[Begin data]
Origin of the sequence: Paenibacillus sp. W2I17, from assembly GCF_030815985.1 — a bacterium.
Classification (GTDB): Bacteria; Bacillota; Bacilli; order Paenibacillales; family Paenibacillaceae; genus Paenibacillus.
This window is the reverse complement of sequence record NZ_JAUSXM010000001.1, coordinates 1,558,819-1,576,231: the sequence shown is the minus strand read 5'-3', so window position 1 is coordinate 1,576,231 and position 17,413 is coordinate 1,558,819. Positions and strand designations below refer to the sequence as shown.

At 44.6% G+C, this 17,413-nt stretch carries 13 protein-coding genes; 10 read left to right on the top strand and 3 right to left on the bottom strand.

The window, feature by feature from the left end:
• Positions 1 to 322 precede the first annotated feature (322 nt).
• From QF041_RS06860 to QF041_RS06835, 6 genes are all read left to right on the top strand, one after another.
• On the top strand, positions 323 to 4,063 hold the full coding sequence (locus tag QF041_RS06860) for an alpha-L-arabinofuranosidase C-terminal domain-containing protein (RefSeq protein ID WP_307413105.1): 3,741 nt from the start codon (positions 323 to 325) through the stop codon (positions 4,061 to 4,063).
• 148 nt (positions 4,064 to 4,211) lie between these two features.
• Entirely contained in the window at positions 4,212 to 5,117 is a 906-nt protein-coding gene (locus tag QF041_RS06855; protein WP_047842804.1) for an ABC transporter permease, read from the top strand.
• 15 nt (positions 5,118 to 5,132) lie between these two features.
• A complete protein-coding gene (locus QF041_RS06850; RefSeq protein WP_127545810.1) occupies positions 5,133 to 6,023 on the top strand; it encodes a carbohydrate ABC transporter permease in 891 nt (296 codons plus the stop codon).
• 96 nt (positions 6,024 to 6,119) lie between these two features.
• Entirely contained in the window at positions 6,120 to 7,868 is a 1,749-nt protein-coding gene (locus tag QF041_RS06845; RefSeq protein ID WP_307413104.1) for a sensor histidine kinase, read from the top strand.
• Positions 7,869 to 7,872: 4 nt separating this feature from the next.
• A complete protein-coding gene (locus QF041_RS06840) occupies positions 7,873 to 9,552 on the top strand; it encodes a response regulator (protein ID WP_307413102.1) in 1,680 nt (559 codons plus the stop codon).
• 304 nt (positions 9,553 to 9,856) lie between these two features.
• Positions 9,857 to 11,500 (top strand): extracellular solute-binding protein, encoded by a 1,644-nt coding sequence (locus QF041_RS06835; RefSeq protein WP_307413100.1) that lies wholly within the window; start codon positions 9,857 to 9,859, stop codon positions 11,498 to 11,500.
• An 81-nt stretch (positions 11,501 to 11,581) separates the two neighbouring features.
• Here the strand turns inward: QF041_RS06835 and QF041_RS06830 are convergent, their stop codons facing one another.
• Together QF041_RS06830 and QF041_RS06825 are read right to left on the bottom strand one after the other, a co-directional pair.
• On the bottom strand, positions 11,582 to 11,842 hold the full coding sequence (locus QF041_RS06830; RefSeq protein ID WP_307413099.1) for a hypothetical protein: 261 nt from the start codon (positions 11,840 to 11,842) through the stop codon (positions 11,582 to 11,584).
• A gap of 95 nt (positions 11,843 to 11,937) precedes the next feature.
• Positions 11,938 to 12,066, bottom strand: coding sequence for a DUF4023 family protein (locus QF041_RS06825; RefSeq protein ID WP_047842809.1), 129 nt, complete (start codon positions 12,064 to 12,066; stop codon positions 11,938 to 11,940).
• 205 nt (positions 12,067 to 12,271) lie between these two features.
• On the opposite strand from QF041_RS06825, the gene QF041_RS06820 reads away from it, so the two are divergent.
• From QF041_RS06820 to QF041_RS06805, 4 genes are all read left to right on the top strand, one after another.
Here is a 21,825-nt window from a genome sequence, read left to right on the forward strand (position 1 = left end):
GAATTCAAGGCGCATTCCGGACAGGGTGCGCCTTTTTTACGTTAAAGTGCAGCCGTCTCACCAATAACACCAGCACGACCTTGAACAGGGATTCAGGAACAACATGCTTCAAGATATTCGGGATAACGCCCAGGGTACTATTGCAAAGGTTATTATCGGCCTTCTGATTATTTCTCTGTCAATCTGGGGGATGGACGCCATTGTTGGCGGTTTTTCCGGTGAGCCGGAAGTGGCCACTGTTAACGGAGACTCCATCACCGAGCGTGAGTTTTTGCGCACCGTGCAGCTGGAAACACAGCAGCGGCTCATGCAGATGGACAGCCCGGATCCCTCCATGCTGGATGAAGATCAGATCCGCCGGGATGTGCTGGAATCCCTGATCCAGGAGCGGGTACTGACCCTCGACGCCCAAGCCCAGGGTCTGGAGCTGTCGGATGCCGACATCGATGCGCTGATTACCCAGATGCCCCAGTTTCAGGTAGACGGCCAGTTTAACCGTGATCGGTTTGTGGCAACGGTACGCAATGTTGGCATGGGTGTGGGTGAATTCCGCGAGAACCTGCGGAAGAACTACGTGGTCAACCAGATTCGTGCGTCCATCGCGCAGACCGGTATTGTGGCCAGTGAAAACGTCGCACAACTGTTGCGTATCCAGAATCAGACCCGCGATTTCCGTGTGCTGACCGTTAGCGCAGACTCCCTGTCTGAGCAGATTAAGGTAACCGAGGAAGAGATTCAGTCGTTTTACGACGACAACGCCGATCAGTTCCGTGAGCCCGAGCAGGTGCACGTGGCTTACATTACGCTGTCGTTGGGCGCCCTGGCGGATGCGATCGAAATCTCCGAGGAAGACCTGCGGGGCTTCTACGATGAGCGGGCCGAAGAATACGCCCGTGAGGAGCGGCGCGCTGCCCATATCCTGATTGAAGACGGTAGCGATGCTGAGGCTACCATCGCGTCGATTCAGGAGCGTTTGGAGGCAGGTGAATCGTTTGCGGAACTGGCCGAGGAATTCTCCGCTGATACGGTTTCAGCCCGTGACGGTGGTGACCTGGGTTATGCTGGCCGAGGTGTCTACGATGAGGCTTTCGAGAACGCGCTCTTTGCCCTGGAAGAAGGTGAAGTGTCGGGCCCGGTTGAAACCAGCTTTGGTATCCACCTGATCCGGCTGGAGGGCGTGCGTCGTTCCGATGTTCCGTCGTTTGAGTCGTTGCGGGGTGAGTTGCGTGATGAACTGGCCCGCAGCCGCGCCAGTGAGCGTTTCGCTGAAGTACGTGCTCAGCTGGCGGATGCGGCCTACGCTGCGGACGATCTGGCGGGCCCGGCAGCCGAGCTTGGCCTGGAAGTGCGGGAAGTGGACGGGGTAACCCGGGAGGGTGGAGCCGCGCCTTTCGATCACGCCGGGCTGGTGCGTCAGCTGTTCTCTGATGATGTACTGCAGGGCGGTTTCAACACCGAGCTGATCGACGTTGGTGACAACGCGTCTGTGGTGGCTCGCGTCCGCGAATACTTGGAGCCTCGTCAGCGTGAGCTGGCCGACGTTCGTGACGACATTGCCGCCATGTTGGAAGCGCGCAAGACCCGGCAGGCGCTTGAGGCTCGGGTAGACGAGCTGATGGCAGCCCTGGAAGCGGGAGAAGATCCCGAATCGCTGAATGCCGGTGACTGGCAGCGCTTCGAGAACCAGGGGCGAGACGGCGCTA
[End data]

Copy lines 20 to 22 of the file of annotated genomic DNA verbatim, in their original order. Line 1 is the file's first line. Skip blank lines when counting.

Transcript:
• Here the strand turns inward: QF041_RS06835 and QF041_RS06830 are convergent, their stop codons facing one another.
• Together QF041_RS06830 and QF041_RS06825 are read right to left on the bottom strand one after the other, a co-directional pair.
• On the bottom strand, positions 11,582 to 11,842 hold the full coding sequence (locus QF041_RS06830; RefSeq protein ID WP_307413099.1) for a hypothetical protein: 261 nt from the start codon (positions 11,840 to 11,842) through the stop codon (positions 11,582 to 11,584).